The only other time I was in the hospital after my initial diagnosis was when I was a junior in high school. We switched to a new endocrinologist who felt I really needed to be admitted for a few days. Looking back, I see this was his way of trying to teach me how to manage things better. It wasn’t that I was horribly ill or in DKA, it was more an attempt to help me understand the disease and how to manage it. The doc and the hospital were in Lexington, which is about 100 miles from home, so I was left there and didn’t see my family except for maybe once until they released me about a week later. However, my new boyfriend did come to see me a couple times. big smile Bless his heart, even that stuff didn’t scare him off because he still married me about a year and a half later.
[I always wish I had something like this to hand to people who say, “Oh, I don’t know how you do that! I could never give myself a shot!” Gag! If your only other alternative was death, I guarantee you could! rolls eyes]
Okay so back to how much I’ve come to love the DOC! There are SO many ways to connect these days. Like I said, it was awhile after I got online back in the day when having home internet was a new thing, before I ever realized there was any such thing as a community of other diabetics!
Once I found these mythical people, I was amazed to read about how people communicated and how they spoke of the things that had always been “weird” in my world, but were common in the world of the DOC. Other people got those hard, sensitive, bulky areas from years of pork and beef insulins. Other people had dealt with atrophy from those, too. I’d never EVER met anyone who had a clue what that stuff was! I soon learned I wasn’t a bad person for only changing my lancets when they started to hurt my fingers. I wasn’t a ‘bad diabetic’ just because I had been labeled “brittle” by the endos and other people dealt with being “brittle” as well. It was pretty amazing to find out I wasn’t alone. Even though I KNEW I wasn’t, when you don’t have contact, it still seems as though you are and for all practical purposes, you really ARE alone when no one in your sphere understands you as well as another PWD.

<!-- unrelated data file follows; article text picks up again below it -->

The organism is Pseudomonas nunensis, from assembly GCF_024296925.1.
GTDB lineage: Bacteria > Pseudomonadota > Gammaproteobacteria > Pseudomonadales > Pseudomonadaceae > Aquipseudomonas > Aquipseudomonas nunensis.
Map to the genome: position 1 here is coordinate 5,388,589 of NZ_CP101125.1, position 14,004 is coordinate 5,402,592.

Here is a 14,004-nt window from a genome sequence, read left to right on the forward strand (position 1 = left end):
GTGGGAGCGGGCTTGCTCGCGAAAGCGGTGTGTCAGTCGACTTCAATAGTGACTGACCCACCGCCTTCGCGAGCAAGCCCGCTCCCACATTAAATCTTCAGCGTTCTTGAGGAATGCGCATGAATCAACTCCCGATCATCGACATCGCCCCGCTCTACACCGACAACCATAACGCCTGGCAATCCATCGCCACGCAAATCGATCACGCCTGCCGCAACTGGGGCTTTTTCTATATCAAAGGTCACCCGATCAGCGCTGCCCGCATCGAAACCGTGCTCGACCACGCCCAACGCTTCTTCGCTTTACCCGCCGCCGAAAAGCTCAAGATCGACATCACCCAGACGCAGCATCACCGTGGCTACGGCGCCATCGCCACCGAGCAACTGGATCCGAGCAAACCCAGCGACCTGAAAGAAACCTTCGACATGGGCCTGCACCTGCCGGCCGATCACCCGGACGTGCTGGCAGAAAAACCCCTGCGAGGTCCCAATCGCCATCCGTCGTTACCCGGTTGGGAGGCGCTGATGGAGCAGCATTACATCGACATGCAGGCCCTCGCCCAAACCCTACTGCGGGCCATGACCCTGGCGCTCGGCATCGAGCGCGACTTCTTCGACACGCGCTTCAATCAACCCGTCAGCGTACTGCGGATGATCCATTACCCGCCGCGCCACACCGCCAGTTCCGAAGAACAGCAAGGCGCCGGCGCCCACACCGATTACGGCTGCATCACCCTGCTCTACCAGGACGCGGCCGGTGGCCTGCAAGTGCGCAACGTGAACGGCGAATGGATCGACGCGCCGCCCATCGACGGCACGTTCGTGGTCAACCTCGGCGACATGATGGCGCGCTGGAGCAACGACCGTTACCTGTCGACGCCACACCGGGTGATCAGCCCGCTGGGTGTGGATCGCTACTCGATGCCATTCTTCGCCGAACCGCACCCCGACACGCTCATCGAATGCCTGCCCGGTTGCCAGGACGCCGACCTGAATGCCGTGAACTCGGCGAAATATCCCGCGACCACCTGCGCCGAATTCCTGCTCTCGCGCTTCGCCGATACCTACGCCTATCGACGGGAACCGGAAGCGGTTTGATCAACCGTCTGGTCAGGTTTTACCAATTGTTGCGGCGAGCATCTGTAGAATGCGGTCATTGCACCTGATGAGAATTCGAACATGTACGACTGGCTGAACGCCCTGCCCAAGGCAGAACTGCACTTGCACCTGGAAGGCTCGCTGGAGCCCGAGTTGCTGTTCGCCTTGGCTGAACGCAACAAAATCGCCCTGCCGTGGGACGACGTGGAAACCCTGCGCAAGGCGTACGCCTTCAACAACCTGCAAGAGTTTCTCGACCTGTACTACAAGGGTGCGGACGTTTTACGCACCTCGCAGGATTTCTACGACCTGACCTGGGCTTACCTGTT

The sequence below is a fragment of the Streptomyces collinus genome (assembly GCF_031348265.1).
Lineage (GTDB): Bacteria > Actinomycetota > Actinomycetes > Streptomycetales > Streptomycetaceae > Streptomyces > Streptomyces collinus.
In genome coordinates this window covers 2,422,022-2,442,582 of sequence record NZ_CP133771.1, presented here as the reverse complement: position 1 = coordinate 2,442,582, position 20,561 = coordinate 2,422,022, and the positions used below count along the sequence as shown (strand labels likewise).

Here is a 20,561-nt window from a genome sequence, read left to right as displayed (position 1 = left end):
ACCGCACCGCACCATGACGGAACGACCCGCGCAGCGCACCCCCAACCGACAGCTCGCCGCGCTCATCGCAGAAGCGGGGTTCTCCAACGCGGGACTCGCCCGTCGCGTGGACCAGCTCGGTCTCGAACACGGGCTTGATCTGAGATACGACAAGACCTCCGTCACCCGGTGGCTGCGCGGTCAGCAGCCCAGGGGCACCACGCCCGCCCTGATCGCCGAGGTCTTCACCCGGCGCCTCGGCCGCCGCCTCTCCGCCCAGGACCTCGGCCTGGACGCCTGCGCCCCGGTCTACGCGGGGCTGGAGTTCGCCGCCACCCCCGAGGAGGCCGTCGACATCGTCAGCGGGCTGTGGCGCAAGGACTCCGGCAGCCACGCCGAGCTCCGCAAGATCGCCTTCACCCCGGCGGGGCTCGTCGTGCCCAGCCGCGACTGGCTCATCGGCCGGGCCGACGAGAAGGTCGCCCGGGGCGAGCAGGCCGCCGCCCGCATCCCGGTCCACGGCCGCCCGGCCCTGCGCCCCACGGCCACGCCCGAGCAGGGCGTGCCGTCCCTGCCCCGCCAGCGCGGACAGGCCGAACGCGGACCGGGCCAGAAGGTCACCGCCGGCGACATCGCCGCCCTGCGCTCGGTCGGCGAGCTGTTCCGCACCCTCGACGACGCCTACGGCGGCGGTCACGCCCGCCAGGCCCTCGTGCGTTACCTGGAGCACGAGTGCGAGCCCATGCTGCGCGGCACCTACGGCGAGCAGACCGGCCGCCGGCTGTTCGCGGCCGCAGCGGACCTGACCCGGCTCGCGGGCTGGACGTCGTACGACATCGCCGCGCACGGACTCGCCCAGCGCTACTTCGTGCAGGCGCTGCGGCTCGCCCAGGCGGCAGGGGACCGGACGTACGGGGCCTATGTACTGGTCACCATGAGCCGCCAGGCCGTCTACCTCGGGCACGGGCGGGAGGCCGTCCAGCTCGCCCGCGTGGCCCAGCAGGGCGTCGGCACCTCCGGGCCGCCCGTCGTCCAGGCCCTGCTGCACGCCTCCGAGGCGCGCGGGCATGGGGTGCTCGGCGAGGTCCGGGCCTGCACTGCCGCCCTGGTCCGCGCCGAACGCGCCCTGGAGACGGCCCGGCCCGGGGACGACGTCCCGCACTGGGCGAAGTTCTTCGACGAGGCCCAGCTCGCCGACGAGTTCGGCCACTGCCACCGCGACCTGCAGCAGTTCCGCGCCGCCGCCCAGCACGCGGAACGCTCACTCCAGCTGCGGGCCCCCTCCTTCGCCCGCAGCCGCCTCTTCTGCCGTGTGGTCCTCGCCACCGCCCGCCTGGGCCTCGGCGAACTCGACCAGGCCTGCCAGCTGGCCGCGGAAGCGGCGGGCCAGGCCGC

[The DOC spans all media and areas of the net these days. There are tons of apps from offering support to helping keep better records to calculating carb ratios! Do some research and you’ll soon have plenty to keep you busy!]
So really, these days? There’s no reason to feel alone in dealing with diabetes. The DOC has expanded and become invaluable to most all of us PWDs. I’ve only ever seen one person say connecting with other Ds hasn’t helped them. I agree that it makes me focus more on diabetes, but that’s never been a bad thing. The most important aspect of dealing with diabetes or any other chronic disease (or just LIFE, for that matter!) is having a positive attitude and knowing there’s always hope.
[Don’t get all offended! I think this is kinda funny. I’m pretty sure this comes from Anthony’s group called “Duck Fiabetes”. You might as well, laugh, right? You can Google this one, too.]
If you lose that, you’ve kinda lost the battle anyhow, which is why we need each other! What’s YOUR experience with the DOC been like? How did you find it and how long have you been a part of it? What do you feel it’s done for you and your management of diabetes? Do you have suggestions to improve the DOC?? What other diabetes blogs do you read?
Let’s talk! Diabetes support doesn’t have to (nor should it!) only come from other diabetics. That’s what I try to do here…educate everyone about living with diabetes! The more we understand, the better off we will ALL be!